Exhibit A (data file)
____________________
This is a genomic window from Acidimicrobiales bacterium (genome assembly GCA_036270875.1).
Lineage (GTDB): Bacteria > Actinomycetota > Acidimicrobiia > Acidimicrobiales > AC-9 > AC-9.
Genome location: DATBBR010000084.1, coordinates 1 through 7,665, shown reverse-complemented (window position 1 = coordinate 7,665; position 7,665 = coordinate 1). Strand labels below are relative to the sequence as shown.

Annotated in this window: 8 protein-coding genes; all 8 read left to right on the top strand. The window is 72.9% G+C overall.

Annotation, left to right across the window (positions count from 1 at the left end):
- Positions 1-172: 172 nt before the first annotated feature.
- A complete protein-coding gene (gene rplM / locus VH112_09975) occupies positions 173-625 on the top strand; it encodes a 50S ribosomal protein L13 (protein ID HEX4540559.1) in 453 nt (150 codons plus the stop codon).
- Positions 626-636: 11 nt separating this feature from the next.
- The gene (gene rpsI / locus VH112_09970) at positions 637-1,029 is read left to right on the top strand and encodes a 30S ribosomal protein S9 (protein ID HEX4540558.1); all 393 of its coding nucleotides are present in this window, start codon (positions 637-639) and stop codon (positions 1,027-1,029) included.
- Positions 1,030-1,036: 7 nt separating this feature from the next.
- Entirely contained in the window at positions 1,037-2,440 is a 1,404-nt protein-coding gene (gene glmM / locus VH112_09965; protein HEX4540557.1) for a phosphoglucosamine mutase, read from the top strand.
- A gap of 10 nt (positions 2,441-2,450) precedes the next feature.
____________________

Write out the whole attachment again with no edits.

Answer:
This is a genomic window from Acidimicrobiales bacterium (genome assembly GCA_036270875.1).
Lineage (GTDB): Bacteria > Actinomycetota > Acidimicrobiia > Acidimicrobiales > AC-9 > AC-9.
Genome location: DATBBR010000084.1, coordinates 1 through 7,665, shown reverse-complemented (window position 1 = coordinate 7,665; position 7,665 = coordinate 1). Strand labels below are relative to the sequence as shown.

Annotated in this window: 8 protein-coding genes; all 8 read left to right on the top strand. The window is 72.9% G+C overall.

Annotation, left to right across the window (positions count from 1 at the left end):
- Positions 1-172: 172 nt before the first annotated feature.
- A complete protein-coding gene (gene rplM / locus VH112_09975) occupies positions 173-625 on the top strand; it encodes a 50S ribosomal protein L13 (protein ID HEX4540559.1) in 453 nt (150 codons plus the stop codon).
- Positions 626-636: 11 nt separating this feature from the next.
- The gene (gene rpsI / locus VH112_09970) at positions 637-1,029 is read left to right on the top strand and encodes a 30S ribosomal protein S9 (protein ID HEX4540558.1); all 393 of its coding nucleotides are present in this window, start codon (positions 637-639) and stop codon (positions 1,027-1,029) included.
- Positions 1,030-1,036: 7 nt separating this feature from the next.
- Entirely contained in the window at positions 1,037-2,440 is a 1,404-nt protein-coding gene (gene glmM / locus VH112_09965; protein HEX4540557.1) for a phosphoglucosamine mutase, read from the top strand.
- A gap of 10 nt (positions 2,441-2,450) precedes the next feature.